New Regulations for Short-Term Rentals

Last week, Council passed the long-awaited regulations for a new by-law that would establish a host permit system for local short-term rental hosts, and rules for short-term rental platforms, like – Airbnb, and property managers. 

As per the housing crisis report published on April 9th by the Coalition, about 3,000 short-term rental listings are available in Ottawa. 52% of these short-term rentals are based in my community in Sandy Hill, Lowertown and Vanier.

Given the high concentration of these unregulated rentals, we have faced significant challenges with ghost hotels, criminal behaviour and other nuisances. In addition to these community nuisances, the many short-term rentals purchased as investment properties, prevent longer term tenants from accessing housing. As was analyzed during the consultations, more than 1,200 units were identified likely as a commercial short-term rental. Many of these units could be returned to the long-term housing market. With the affordable housing crisis we currently face, getting more units into the long-term market is a win-win for all. 

A few examples of the challenges our community has faced:

The city’s new short-term rental regulations will require hosts to provide guests with clear instructions (including: waste management, parking, how to minimize community impacts, etc.) and will also require contact information from hosts and property managers to be provided to the City in order to resolve any community issues in a timely manner.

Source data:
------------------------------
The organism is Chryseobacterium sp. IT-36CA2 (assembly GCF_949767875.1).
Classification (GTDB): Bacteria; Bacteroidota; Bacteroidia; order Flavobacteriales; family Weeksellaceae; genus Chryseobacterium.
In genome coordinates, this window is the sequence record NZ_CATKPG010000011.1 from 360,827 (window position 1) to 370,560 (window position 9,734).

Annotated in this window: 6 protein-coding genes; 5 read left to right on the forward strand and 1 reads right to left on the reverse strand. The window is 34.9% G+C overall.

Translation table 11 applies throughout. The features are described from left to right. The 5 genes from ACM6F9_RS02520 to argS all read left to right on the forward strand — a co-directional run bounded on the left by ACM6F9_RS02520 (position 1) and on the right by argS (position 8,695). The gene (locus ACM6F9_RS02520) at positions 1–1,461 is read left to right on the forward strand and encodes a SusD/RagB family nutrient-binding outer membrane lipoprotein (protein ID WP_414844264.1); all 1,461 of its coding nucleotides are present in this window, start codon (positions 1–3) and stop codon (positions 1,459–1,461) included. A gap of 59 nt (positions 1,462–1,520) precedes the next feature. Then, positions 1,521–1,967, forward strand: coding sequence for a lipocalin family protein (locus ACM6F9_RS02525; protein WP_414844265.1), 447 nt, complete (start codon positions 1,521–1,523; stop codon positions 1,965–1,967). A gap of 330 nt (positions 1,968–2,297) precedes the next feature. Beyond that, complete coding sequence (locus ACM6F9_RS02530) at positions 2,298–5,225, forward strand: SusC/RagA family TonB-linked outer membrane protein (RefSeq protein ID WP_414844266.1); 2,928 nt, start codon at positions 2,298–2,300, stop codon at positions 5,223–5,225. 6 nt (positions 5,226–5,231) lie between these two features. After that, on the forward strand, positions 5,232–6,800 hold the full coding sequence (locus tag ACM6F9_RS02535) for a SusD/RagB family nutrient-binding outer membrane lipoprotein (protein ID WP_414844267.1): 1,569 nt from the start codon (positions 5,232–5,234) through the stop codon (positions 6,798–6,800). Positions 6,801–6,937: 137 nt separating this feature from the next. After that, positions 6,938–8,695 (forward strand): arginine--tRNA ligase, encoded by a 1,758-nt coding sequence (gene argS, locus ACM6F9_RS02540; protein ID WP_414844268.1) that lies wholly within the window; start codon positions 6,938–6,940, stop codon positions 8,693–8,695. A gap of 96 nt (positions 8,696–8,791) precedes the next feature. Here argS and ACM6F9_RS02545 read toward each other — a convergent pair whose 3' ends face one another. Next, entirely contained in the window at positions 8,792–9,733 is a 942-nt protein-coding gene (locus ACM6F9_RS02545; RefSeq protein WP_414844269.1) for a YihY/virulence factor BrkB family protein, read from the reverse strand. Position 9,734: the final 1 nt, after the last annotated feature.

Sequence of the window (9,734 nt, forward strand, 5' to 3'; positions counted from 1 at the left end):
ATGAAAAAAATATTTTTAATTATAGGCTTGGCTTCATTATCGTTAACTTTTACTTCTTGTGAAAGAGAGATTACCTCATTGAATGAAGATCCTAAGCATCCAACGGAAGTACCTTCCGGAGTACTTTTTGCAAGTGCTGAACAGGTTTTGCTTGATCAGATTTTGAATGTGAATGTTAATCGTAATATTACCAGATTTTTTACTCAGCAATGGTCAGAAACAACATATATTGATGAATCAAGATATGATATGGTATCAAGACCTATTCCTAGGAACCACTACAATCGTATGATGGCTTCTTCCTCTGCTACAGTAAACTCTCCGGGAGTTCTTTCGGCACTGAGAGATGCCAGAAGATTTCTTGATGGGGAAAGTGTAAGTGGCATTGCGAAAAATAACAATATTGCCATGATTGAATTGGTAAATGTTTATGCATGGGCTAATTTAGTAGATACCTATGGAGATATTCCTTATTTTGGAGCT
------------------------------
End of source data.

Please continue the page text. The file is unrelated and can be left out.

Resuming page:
Short-term rental hosts will also need to get a permit from the City.  As part of this permit system, the City recognizes the different types of buildings, including condos, and has put measures in place that would allow owners or Condominium Corporations to prohibit short-term rentals on their properties by registering their prohibitions with City staff. 

In addition to these measures, the by-law’s regulations also restrict short-term rentals to principal residences. With this requirement, the City is able to protect rental housing stock, but also puts accountability onto the hosts and does not allow for investment properties to be used as Short Term Rentals. Many community issues have been related to these investment properties, so it is good to see the City move in this direction. 

Complimentary to these new regulations, 4 additional By-Law officers will be hired to enforce more proactively. These new positions will be paid for by the user fees and Municipal Accommodations Tax collected under the new regulations. 

For those that have been involved on this journey, I would like the thank you for your help in shaping the new approach for regulating short-term rentals in Ottawa.  These important measures will support a safer and more cohesive community environment.

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